After a bumpy start this fantastic vast venue has really come into its own, offering a wide range of formal activities and exhibitions yet still managing to maintain its sense of an organic cultural space in which creativity spontaneously occurs.
Opened in 2008, this public institution was built rather morbidly on the site of a former municipal funeral service, but these days the structure is full of life. In its early days, under the direction of Robert Cantarella and Frederic Fisbach, the Cent Quatre received much criticism and amassed an estimated deficit of 700,000€ after just two years in business. It was decreed by many as an out and out flop.
Cue Jose Manuel Goncalves. Hailed by many as the saviour of the Cent Quatre and by others as guilty of taking the project away from it’s original premise, this Portuguese native has managed the centre since 2010 after the resignation of its two former directors. Part of his readdressing of the centres direction was to refigure how to successfully incorporate artist residencies into a sustainable business model.
Some fear that this will mean a compromising of space formerly intended for working artists to make way for profit garnering gallery and private show areas. For Goncalves this is a necessary step but for others this is a move away from a founding ethos of accessibility and openness. Nonetheless the artist residencies remain an elemental part of the projects outlook; aiming not just to exhibit finished work but to showcase the artistic process also. Ateliers line either side of the building and upon reservation visitors are permitted to peak in on artists as they work. This is the unique selling point of this phenomenal cavernous space: it is a living, breathing place of creation where lines between spectator and creator run fluid.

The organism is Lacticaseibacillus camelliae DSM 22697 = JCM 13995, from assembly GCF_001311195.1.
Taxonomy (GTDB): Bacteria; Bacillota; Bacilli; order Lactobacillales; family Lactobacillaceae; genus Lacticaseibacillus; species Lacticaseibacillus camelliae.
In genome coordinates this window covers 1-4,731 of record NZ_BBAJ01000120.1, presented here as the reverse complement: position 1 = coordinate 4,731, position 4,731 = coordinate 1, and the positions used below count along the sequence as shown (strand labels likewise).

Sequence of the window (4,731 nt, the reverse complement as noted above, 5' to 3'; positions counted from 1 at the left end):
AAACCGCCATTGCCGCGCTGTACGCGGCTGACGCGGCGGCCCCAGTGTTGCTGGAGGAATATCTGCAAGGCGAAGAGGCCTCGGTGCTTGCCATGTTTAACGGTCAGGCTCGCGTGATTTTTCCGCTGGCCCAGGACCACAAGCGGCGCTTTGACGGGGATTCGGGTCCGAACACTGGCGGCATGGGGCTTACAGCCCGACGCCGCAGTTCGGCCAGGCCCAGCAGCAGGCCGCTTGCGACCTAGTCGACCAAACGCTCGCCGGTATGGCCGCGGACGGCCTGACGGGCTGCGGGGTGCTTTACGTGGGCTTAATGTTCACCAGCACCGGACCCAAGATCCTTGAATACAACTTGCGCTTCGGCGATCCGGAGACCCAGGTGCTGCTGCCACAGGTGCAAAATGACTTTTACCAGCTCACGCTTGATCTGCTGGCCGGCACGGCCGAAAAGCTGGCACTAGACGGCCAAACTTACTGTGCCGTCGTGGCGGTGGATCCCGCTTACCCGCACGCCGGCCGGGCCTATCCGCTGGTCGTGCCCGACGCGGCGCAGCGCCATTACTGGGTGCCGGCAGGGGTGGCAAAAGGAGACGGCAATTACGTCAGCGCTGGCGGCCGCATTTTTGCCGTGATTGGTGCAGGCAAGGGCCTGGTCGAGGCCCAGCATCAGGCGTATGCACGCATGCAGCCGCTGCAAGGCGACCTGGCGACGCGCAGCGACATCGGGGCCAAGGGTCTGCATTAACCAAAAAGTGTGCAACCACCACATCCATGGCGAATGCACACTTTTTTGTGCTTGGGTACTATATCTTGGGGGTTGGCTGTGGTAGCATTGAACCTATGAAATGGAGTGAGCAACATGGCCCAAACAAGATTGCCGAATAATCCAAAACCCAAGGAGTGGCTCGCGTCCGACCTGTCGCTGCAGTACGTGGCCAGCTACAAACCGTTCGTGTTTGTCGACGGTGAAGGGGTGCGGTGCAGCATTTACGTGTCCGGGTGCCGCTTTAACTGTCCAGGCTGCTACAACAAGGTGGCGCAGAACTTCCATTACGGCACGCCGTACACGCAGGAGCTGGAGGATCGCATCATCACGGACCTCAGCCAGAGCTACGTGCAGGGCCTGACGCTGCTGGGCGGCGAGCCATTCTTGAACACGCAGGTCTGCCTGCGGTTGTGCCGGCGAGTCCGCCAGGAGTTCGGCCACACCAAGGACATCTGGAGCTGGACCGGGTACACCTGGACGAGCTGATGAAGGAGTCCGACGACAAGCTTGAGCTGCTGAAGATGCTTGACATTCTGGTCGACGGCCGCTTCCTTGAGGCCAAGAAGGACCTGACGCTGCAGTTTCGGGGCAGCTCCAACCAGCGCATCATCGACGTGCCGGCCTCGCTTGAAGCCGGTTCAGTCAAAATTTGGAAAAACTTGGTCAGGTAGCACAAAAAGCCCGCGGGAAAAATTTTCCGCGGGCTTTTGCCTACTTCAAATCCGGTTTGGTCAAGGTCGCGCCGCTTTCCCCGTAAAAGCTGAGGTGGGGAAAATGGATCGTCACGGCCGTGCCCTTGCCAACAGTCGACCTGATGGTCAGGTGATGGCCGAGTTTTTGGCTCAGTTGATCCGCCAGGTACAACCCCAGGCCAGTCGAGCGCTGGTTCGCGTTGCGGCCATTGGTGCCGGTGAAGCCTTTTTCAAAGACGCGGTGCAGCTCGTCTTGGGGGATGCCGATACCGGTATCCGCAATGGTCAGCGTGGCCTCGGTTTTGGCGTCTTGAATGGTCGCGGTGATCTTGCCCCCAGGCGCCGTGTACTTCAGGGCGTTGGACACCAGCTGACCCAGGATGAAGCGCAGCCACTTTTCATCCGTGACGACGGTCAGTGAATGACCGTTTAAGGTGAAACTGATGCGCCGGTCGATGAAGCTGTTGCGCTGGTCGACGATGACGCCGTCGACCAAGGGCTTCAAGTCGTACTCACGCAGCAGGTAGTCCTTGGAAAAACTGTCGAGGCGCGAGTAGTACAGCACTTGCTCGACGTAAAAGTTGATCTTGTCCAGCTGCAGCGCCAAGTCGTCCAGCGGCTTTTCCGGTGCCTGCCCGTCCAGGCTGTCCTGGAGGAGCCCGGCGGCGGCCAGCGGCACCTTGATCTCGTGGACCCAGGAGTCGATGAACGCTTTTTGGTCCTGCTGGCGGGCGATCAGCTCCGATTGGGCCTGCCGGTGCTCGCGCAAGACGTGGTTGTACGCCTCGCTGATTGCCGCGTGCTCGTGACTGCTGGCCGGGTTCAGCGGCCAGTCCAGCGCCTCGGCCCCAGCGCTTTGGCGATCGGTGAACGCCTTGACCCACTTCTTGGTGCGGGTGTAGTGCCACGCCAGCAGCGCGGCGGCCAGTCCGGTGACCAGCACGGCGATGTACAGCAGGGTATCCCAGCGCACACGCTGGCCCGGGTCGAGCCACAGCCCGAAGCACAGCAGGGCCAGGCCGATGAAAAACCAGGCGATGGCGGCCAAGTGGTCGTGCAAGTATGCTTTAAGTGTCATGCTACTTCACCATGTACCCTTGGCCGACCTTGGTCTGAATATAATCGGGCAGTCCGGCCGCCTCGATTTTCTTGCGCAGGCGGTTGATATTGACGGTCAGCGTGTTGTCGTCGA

Perhaps part of the Cent Quatre’s initial problem lay within this fluidity. It can be difficult to pin down exactly what the venue offers: artist residencies, a book shop, visual art, acting classes, a vintage shop, festivals, balls and concerts of all genres. It isn’t necessarily a “go to” venue for one particular thing but honours all manner of creative endeavours. This is evident when looking at the venue’s upcoming events: in the forthcoming months visitors can see sculpture by Joana Vasconcelos, take part in acting exercises or attend an Amadou & Miriam gig. Many of these events, excluding concerts, are free to all- another integral part of the culture of the Cent Quatre. The centre is committed to making cultural resources and events accessible to all and works tirelessly with the local community in various forms. This is an invaluable resource for an area complex with social issues and a breath of fresh air in contrast to many Parisian cultural projects which prefer to stick to a decidedly more squeaky-clean, middle class atmosphere.
Opening Hours: closed Monday; open 12h-19h Tuesday, Wednesday, Thursday and Friday and 11h-19h Saturday and Sunday
Address: 104 Rue d’Aubervilliers/ 5 Rue Curial 75019, Paris, France
Nearest Metro Stations: Riquet (line 7); Crimee (line 7); Stalingrad (lines 2,5 and 7)
photo 1 © Guillaume Vieira
photo 2 © R. Eludut
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